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PRESS RELEASE - Questions should be asked re: GP shortage on West Coast 'greatest risk' for the DHB.on 15 August
Questions should be asked says College Co-chair.
How is it that the current shortage of GPs on the West Coast is the ‘greatest risk’ for the DHB?, when the DHB and the Ministry of Health have, on more than one occasion been presented with the solution?
One might wonder how health services have been delivered to West Coasters over the last decade or so with so few GPs? By registered nurses is the answer – Highly educated and trained rural nurse specialists providing expert health services from Karamea to Haast. You wouldn’t know this from the latest story about GP shortages, which once again makes no mention of these critical primary health care nursing services; services that include dealing with emergencies ranging from motor vehicle accidents, to attending people falling off Glaciers, to domestic accidents.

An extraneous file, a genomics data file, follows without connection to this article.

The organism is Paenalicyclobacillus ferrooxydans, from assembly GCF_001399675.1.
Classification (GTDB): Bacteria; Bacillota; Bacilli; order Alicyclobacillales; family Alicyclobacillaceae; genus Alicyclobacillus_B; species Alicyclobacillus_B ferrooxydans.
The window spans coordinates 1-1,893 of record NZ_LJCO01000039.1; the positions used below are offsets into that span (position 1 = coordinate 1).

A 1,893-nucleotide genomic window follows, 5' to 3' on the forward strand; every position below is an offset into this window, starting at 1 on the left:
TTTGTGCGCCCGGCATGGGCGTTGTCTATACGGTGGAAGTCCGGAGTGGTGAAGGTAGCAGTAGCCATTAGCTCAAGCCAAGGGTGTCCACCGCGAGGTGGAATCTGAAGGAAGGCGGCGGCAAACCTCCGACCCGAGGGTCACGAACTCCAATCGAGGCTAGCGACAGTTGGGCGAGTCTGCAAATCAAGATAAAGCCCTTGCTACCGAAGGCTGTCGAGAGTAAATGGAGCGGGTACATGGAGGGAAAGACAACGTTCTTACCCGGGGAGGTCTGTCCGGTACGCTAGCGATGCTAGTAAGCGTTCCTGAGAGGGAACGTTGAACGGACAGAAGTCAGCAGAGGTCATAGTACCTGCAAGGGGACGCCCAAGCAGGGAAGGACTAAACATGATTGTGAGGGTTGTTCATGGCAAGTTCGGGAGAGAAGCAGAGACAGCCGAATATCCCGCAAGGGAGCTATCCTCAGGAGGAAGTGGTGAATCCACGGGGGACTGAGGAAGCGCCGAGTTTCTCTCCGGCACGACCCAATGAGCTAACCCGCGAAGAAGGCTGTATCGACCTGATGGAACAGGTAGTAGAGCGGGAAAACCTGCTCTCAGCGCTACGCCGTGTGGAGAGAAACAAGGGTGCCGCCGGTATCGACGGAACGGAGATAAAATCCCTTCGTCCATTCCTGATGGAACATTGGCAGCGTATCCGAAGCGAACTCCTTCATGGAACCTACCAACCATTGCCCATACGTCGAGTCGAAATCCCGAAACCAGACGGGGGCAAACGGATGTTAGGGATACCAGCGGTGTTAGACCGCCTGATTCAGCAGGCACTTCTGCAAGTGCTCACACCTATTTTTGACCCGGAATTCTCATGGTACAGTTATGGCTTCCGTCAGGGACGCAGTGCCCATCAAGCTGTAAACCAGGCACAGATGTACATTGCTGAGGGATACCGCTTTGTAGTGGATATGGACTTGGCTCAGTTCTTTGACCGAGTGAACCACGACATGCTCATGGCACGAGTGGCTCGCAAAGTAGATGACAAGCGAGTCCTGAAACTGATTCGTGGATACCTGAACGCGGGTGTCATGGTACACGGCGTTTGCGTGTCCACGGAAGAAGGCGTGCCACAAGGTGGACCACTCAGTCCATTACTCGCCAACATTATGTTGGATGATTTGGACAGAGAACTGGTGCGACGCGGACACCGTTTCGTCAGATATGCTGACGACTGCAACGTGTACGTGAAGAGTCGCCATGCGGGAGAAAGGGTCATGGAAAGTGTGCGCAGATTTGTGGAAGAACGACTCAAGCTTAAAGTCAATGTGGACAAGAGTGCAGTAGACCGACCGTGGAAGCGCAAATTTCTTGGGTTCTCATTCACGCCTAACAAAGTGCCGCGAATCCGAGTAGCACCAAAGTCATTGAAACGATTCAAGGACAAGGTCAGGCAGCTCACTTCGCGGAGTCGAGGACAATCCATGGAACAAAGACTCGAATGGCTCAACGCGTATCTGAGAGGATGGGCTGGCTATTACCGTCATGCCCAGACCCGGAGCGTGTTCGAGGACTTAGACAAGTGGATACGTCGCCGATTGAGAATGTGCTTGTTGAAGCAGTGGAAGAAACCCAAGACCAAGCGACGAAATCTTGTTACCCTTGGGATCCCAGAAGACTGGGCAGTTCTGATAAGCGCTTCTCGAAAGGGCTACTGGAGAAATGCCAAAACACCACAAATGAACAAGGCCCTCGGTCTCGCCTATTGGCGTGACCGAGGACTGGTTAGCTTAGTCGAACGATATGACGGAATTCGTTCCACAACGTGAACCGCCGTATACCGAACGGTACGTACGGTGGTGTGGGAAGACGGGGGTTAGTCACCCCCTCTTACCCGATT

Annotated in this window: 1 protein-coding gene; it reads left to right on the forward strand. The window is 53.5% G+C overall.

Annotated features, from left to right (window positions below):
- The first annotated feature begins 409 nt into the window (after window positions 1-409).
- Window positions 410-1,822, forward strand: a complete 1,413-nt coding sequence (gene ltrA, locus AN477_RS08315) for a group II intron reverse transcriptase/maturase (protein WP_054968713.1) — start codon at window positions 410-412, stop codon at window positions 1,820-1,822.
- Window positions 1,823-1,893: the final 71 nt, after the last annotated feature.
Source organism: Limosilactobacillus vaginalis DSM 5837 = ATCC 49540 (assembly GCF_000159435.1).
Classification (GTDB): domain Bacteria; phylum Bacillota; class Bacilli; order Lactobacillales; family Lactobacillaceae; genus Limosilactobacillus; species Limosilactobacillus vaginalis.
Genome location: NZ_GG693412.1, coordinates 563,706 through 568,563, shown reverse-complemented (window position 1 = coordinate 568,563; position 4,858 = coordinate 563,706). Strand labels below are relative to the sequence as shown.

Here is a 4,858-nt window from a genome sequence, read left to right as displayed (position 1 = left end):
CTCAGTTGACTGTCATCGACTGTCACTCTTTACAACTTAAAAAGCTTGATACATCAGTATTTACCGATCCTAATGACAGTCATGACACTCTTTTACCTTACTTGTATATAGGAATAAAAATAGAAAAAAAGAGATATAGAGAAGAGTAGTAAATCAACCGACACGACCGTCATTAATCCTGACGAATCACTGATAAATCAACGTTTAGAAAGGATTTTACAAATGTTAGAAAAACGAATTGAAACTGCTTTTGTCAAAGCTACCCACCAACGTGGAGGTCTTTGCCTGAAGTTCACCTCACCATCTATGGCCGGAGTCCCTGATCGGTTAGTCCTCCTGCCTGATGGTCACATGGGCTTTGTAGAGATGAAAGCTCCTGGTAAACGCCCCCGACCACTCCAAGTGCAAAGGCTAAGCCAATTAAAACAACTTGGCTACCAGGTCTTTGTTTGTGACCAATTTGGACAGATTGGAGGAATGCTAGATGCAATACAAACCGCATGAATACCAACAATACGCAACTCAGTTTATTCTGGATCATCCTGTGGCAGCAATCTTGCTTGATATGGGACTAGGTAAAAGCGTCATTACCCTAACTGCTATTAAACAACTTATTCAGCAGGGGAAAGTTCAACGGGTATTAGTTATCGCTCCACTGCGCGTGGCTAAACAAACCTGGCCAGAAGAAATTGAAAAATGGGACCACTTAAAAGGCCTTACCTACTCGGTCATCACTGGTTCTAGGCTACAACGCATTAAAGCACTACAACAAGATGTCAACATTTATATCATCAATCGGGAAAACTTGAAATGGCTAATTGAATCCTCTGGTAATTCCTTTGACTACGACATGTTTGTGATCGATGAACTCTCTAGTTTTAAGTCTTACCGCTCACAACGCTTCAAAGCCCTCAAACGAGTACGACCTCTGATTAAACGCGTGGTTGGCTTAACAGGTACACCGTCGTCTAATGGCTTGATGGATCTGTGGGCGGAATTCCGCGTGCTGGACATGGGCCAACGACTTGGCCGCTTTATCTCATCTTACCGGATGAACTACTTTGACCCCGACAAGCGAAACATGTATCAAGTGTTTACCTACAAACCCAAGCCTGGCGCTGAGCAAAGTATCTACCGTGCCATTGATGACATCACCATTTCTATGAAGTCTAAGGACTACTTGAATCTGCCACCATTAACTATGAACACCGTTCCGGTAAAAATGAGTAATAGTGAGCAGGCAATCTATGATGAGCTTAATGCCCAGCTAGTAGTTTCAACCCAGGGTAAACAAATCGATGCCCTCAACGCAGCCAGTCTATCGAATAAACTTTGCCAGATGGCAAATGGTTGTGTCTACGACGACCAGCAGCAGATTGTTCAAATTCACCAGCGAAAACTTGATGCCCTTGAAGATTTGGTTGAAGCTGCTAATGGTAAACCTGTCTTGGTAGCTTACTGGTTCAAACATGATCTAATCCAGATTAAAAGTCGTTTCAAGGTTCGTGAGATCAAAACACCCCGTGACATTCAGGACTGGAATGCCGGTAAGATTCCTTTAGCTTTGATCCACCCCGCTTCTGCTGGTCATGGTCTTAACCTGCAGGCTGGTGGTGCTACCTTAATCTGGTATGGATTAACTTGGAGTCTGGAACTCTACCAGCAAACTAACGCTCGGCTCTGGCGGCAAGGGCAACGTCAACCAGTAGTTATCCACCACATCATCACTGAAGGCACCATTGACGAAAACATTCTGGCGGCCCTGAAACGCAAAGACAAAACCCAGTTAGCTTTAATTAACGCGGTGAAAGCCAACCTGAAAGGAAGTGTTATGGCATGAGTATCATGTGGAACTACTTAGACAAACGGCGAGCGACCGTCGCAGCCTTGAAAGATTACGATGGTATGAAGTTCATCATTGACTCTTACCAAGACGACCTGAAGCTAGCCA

It would appear the West Coast DHB is prepared to spend hundreds of thousands of dollars recruiting GP locums from around the world, rather than look for a permanent solution that is right under their noses, Nurse Practitioners (NPs). Investing in the transition of registered nurses to Nurse Practitioners would ensure a safe permanent workforce of high level practitioners who have already demonstrated commitment and permanence in their community.
At a fraction of the cost of expensive locums, NPs could easily provide the a high standard of primary health care here in New Zealand. Despite the continuing rise in health care costs, and the constant call for innovation and change within our health services little real change happens.
The College of Nurses urge the Minister of Health and Health Workforce Chair to guide the West Coast DHB towards saving West Coasters ( and many other DHBs ) precious health dollars by looking at what NPs and rural nurse specialists can offer.
Contact Person – Ms Judy Yarwood;
Co-Chair College of Nurses